Should Pastors know What their members Pledge?

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By Steve Siegel

Put simply, the answer is”yes.” When I first became a pastor I was given conflicting advice about this issue, but after a few years in the parish the answer became clear. Moreover after 15 years of service to the church at large and directing capital campaigns for churches of all denominations that answer has remained crystal clear, especially if you take the following five points into consideration.

  • The vast majority of your members already assume that you know. Unless you have specifically said or written otherwise, the majority of your members already assume that you have access to the same kinds of information common to the leader of any organization, including financials.
  • There’s a difference between confidentiality and secrecy. Confidentiality is good and proper. It assures that information is shared with those who need to know. But secrecy is dysfunctional. Those who may complain about the pastor knowing what people give are probably prone to secrecy, not confidentiality. They wish to protect an image they have carefully constructed which is, mostly likely, not in concert with their level of stewardship.
  • Financial stewardship is a window into an individual’s spiritual life. A significant change in a donor’s giving level almost always corresponds with a change in circumstances, spiritual commitment, or commitment to the church as an institution. It’s not random. The pastor needs to know about all three if he is to attend to individual needs and the needs of the church.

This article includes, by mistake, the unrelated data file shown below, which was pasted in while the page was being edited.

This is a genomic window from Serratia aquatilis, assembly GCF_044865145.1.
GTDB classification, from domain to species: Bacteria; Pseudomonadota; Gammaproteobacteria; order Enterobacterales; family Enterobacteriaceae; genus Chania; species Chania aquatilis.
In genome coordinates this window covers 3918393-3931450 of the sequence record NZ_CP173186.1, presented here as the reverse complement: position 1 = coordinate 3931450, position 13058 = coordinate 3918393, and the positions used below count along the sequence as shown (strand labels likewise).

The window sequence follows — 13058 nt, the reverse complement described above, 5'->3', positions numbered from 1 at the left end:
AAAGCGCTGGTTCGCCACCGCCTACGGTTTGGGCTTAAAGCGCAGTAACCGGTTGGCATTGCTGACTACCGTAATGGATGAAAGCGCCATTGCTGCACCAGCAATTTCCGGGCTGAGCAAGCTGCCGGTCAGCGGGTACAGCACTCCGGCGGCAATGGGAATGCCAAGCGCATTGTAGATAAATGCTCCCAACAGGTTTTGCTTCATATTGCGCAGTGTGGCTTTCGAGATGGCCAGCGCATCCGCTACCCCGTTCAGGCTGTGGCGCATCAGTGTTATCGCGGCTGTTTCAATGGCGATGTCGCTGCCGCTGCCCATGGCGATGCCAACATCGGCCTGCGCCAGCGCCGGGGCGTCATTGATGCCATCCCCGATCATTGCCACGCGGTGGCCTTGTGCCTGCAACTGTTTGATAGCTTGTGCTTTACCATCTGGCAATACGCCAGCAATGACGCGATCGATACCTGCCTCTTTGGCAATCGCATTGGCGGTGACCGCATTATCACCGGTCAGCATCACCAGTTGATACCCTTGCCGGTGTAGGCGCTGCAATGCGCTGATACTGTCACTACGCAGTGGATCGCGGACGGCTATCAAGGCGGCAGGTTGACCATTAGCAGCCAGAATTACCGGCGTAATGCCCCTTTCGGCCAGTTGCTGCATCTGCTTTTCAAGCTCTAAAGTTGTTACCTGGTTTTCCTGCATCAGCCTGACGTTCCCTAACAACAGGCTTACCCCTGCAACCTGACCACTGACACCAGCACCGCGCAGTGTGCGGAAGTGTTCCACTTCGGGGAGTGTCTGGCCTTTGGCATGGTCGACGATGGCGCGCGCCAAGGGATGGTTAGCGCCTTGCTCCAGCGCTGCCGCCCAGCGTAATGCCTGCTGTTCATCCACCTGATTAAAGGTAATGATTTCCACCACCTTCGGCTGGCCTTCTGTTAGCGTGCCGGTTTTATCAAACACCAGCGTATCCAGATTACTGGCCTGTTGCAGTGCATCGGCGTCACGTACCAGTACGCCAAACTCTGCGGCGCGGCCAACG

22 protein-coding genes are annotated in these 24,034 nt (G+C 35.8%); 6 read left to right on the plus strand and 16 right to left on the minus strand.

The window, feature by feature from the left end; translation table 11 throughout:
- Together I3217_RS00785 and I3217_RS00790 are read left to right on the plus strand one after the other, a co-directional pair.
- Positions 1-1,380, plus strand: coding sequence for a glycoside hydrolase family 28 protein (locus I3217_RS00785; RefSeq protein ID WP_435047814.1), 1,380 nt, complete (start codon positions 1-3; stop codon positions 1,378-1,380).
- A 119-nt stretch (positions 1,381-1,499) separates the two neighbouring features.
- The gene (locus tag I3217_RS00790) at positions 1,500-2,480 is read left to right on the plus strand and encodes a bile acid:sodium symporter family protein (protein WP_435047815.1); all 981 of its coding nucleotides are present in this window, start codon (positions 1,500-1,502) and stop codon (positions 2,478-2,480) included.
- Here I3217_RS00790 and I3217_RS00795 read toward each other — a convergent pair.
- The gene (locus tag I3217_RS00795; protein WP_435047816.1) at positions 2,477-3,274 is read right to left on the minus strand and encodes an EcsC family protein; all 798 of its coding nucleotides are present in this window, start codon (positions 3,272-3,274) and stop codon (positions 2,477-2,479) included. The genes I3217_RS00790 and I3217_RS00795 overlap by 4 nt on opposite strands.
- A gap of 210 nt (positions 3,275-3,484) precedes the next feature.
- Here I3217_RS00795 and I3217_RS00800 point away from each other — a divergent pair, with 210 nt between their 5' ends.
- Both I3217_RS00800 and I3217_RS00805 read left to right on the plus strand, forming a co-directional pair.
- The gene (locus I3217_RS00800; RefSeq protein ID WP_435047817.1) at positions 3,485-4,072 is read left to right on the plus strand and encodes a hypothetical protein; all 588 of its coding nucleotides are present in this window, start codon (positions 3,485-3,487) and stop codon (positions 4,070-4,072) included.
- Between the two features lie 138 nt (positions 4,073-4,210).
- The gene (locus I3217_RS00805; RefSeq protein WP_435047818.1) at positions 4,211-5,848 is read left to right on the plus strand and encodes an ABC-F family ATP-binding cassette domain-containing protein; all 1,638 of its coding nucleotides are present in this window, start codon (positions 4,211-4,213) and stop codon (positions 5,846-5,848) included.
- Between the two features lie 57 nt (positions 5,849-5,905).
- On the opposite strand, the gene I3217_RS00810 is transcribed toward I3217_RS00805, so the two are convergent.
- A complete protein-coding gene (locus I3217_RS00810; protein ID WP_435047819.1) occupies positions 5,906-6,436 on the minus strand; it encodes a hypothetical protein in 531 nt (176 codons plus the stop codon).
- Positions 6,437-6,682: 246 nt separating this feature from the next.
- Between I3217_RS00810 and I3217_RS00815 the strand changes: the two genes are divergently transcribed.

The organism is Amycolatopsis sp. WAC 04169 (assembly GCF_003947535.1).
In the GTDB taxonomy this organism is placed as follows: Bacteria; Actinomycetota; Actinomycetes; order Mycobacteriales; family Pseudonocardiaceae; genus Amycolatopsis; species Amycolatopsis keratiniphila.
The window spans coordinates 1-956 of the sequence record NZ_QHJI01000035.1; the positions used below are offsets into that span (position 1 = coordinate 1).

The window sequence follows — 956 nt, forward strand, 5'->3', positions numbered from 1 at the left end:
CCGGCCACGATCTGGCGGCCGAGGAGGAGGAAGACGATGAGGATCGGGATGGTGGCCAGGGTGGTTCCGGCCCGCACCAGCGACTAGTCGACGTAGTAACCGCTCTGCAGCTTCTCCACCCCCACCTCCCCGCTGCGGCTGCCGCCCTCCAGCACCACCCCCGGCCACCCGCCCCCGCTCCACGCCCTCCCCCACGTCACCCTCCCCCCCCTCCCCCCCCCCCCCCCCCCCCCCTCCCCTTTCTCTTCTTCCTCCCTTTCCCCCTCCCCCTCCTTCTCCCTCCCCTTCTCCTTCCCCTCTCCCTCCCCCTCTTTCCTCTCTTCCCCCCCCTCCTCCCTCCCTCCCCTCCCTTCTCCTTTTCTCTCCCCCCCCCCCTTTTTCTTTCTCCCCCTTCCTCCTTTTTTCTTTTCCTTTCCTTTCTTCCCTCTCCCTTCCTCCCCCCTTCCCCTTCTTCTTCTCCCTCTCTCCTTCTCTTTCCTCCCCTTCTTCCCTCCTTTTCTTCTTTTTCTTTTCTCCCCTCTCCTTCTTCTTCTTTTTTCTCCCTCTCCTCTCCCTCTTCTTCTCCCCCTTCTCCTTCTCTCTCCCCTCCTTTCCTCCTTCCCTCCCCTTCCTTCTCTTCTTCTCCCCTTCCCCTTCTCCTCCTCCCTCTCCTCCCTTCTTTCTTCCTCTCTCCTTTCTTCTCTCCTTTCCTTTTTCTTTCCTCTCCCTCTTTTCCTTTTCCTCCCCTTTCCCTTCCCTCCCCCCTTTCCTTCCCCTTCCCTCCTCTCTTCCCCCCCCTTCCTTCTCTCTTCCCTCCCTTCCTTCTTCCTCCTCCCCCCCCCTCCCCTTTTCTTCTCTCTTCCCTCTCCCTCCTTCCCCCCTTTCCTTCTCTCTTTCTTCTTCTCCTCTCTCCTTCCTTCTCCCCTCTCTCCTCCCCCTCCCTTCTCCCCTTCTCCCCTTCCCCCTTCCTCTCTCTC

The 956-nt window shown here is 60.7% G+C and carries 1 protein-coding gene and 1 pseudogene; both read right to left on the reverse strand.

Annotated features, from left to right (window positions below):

• But knowing what my members give will cause me to treat them differently. This is the most common reason I’ve heard from pastors but it begs a question. If money will cause you to treat some people differently, why won’t anything else? Pastors are privy to all sorts of personal sins and private challenges from divorce and affairs, to sexual perversions, to drug addictions, to outright criminal behavior. Quite honestly, if money causes a pastor to treat members differently, then so will a lot of other issues which means they shouldn’t be in a position of spiritual trust in the first place.
  • Examine your own level of generosity. Some pastors who struggle with this issue are really struggling with their own level of financial stewardship. Not knowing what their members gave became a crutch to avoid their own disappointing level of generosity.

There is nothing in the Scripture that prohibits such knowledge. In fact one could argue the opposite given Paul’s remarks in 2 Corinthians 8:6-8. Yes, a pastor should be aware of what members are giving. They shouldn’t be avoiding it. At the same time they should ensure the confidentiality of that information as well as making sure that they treat financial stewardship with the same respect and seriousness they give to other areas of spiritual life.

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